For Spring Break this year, I went to New York City—not for a vacation or for sightseeing, but to serve with about 20 of my fellow students with the Hardin-Simmons University Baptist Student Ministries. It was a part of the Metropolitan New York Baptist Association’s “Passport New York: A Collegiate Missions Experience.” It was described to me as a trip where we would do mission work in New York City and help local church planters with whatever they needed. I hopped on board right away, as I love New York and have wanted to go back ever since I went three years ago. To be honest, I was just as interested in going because I wanted to be in New York, not just because I wanted to spread the gospel. God sure had a greater plan, though!
My team was assigned to Pastor Slava and the Russian church. There were about nine of us with HSU and four from Mississippi. At a worship service on Sunday night, we got to meet some members of the Russian-speaking church, sang songs in both English and Russian, and heard a sermon from Pastor Slava. As everyone went to bed that night, I wondered exactly what we would be doing the whole next week, because that’s what we humans do best—wonder and worry about the unknown.
Bright and early Monday morning, we set out for Coney Island. The sweet and smiling face of Pastor Slava met us there on the boardwalk of Brighton Beach, and we listened for his instruction. The plan for the morning and afternoon was to split into a couple of groups and each go with Slava to talk to people walking by and ask them a few questions about their faith and beliefs. Since that area is heavily Russian, we came across many people who did not speak English, so that is where we really had to rely on Slava to translate.
We met and talked to one couple in their 70s and 80s, and we discovered the wife is Russian. She told us about how everyone in her family died in the Holocaust except her, and how she feels God has always looked after her. She said she lives life day to day and believes in God but does not have a strict religion. Another man we met was a 90-year-old fishing off of the pier. He said he is a bit of a skeptic of the church, as there are so many different religions and he has heard of bishops stealing money from the church. Both of these encounters showed me how different these people’s lives have been and are than mine, yet God loves all of us the same. Since the day that we met the couple and the fisherman, I have prayed for them every day.
When you are doing missions and just talking to people on the street, it can be a bit discouraging, because you have no way of knowing if you made any impact on them or if they are going to embrace God’s love after you leave them. I experienced this doubt and worry, but I also felt God saying to me, over and over, that they may not walk away from our conversation a completely changed person, but we have put the thought in their mind and showed them who we are. Now we pray for them. That’s really all you can do when you are evangelizing like this.
We visited diverse places, like the Brighton Beach/Coney Island area, Jackson Heights and Corona throughout the week. It was so interesting to feel like we were in a different country with each area we visited. My roommate, Madison, wrote in a blog post: “To think that we serve a God who speaks so many languages and has the hearts of so many people from so many different countries is so awesome”.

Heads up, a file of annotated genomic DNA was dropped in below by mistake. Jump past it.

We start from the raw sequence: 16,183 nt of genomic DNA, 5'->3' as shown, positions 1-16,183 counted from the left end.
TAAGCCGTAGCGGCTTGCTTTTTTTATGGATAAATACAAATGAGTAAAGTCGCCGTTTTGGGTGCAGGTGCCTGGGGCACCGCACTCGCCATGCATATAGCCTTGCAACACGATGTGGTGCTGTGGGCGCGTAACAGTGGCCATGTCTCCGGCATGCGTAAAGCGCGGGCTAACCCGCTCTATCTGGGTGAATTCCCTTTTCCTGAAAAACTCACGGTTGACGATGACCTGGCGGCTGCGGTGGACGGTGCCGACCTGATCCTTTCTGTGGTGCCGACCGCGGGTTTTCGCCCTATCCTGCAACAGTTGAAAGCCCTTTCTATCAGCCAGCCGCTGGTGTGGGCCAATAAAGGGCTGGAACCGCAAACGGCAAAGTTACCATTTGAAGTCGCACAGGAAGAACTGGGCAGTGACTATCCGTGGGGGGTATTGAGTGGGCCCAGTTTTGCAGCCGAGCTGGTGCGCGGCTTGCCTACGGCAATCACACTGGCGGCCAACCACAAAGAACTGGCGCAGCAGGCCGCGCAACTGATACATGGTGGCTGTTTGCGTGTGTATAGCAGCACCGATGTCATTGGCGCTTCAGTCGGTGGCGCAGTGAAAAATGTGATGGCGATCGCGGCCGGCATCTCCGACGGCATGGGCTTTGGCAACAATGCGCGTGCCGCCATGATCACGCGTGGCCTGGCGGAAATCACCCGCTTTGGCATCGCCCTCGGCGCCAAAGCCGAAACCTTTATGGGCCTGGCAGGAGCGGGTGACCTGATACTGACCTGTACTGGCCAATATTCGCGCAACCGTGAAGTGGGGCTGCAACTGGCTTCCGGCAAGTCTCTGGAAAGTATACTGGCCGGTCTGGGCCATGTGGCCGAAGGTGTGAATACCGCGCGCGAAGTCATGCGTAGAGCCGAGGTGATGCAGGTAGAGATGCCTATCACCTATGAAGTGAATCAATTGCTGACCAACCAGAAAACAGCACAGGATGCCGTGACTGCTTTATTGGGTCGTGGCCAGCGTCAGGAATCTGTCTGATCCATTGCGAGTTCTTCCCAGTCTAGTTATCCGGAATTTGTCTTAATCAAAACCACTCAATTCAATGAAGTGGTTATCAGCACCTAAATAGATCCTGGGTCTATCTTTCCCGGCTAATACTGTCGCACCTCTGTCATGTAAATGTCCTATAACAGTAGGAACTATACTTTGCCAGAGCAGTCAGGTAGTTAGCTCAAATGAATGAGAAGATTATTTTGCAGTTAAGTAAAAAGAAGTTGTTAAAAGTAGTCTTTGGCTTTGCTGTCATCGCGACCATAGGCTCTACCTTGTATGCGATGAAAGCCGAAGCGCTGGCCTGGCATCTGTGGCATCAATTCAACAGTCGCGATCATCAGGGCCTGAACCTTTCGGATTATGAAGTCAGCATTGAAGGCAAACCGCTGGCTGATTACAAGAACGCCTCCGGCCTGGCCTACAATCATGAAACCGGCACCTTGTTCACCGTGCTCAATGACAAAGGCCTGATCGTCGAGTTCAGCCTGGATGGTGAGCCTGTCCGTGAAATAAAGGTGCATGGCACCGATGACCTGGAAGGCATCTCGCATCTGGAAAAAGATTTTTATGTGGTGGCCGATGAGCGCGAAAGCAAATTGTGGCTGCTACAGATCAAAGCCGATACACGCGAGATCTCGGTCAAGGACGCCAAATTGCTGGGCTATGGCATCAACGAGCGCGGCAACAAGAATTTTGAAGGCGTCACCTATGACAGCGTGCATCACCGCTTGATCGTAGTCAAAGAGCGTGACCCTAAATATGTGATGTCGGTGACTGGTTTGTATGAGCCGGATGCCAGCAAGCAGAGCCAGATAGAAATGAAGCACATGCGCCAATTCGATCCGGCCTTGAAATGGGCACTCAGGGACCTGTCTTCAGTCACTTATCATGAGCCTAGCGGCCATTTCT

The week flew by, with us getting to explore and see how God is working in the city. One day, we prayed in different parts of New York City. We prayed for the people in the area and for the church planters. We thanked God for the freedom this place represents and the freedom we have in Christ.
On one of my favorite days, we went to the Brighton Beach Public Library to grade papers from prison. It is called Lamplight Studies. They are Bible study papers inmates have the opportunity to receive and send back to be graded. For each lesson, they have to read a certain chapter of a certain book in the Bible, answer questions and send it back to be graded. That is where we came in. Several of us sat at a table in the library with red pens in hand and graded each paper, following the appropriate answer key. My favorite thing about this was that it showed us how God is reaching people that are incarcerated, essentially cut off from the rest of the world. They are still receiving the good news and learning about Christianity. It also touched my heart to see how many people had written the name of a friend or acquaintance that they wanted us to sign up to start receiving the Lamplight Studies. This simple task of grading these papers remains one of my favorite memories from the trip.
Looking back on this amazing city full of life and diversity, I am reminded of a line from one of my favorite songs by Lauren Daigle, “Trust In You. The lyrics say: “Your ways are always higher, your plans are always good / There’s not a place where I’ll go, You’ve not already stood.” This reminds me of what my BSM leader told us in the weeks that we were preparing for New York, that we were not going to bring God to New York City; God is already working there. That was so powerful to me, because I needed to realize that God is everywhere, not just in Texas. with me and my school.
You can’t tell me God isn’t working in New York. By the end of the week, after seeing so many kinds of people, all God’s people, I felt and still feel so inspired by the Lord’s amazing plan for the whole world. Things really are coming together.
Ashlyn Schulle, a student at Hardin-Simons University, served in New York City.